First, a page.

Japanese "ikebana "as widely appreciated everyday art.
In the history of ikebana, some people claim that Ikebana became an established cultural art in Muromachi Period (15th century), being influenced by Buddhism which had people offering flowers to the god as a common practice. However, even before then, it is also believed that people had the custom to take in the damaged flowers from their yards and place them into vases, hoping to revitalized them.
In ikebana, even the grass and vegetable leaves can steal the spotlight
Just outside of my childhood home, there were so many seasonal flowers and fruit-bearing trees, which my mother used to decorate our home in ikebana pieces. In my mother' s ikebana creations, even as a child, I used to sense her tender love towards all things under the sun. While many might perceive ikebana as something very high class, the ikebana I know is what naturally exists in people' s everyday lives. With this belief, at Ikebana kaho, we show love and care towards not just the flowers from the shops, but also the grass and the vegetable leaves, things that you may not typically pay much attention to.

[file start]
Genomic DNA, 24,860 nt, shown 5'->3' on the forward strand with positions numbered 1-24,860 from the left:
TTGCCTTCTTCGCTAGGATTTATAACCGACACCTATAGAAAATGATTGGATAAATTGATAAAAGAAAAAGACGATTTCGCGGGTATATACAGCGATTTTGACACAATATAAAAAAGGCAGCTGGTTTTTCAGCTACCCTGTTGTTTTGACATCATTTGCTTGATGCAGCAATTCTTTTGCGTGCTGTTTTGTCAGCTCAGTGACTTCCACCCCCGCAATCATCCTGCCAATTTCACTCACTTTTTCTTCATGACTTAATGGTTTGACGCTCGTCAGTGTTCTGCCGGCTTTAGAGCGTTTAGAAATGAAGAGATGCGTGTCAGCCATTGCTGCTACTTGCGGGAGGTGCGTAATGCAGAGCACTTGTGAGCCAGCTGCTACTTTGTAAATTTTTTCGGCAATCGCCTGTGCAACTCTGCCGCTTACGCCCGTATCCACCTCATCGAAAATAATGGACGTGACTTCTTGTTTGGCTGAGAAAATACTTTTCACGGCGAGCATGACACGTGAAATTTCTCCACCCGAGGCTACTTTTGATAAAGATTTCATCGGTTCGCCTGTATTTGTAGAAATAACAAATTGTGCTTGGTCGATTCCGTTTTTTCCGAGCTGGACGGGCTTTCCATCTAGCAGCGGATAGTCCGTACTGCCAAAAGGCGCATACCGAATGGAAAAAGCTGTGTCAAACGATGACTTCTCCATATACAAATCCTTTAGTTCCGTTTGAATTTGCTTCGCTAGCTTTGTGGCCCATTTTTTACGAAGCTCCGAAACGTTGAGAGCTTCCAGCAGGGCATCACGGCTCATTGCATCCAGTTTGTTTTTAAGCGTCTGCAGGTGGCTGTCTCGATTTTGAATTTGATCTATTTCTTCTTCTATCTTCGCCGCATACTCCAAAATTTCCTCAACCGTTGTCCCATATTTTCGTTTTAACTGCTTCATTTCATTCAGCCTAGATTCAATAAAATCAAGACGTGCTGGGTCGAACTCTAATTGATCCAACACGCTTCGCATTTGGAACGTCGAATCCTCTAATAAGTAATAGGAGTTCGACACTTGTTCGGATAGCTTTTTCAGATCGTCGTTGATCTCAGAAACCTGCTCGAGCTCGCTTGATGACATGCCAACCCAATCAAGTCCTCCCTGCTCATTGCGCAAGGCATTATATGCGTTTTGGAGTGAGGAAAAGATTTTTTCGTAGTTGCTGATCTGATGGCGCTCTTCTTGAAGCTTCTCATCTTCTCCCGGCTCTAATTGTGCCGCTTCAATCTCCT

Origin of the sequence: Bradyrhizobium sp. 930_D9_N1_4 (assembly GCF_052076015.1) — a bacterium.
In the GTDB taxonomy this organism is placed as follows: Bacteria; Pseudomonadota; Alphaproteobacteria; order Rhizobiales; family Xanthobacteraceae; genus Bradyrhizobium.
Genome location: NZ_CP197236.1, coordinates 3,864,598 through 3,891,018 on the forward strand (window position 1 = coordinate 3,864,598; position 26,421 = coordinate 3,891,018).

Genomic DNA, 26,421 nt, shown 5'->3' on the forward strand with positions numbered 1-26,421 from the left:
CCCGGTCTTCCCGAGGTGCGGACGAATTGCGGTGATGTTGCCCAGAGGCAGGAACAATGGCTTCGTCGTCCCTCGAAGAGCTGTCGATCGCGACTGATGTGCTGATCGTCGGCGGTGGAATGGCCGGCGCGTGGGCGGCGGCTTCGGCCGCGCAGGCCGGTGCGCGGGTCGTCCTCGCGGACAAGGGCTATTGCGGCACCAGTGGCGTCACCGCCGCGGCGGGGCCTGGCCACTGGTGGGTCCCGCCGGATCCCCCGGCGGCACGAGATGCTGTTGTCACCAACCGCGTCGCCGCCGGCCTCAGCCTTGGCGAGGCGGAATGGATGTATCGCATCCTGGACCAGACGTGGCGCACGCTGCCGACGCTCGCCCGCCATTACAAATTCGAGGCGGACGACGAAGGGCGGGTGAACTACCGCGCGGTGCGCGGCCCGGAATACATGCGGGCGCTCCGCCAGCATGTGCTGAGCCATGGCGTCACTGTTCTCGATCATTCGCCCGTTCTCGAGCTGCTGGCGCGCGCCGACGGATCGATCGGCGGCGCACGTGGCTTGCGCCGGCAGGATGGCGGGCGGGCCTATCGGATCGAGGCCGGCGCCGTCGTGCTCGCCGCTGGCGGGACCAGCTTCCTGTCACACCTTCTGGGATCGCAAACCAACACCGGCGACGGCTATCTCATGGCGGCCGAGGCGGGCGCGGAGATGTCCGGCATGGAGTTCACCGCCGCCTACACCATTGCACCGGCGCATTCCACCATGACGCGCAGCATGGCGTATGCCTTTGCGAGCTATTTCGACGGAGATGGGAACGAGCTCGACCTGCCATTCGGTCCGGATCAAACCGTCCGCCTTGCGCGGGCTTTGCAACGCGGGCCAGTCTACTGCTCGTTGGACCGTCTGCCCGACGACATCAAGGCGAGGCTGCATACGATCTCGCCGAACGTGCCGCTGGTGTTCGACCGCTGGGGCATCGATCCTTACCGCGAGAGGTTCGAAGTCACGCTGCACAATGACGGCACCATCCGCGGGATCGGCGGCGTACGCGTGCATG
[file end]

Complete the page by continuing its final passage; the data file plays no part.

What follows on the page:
Learning basics of ikebana after learning to enjoy creating it
Of course, "sticking to the basics" is usually a good rule of thumb. However, the basis tends to undergo quite a few changes throughout time. Generally speaking, the discipline of ikebana has been strict to tradition, and highly values the standard convention. We are approaching ikebana in a new light and proposing ikebana that is a lot more accessible people of all ages and backgrounds. We hope to provide it as a medium to express your individuality and creativity.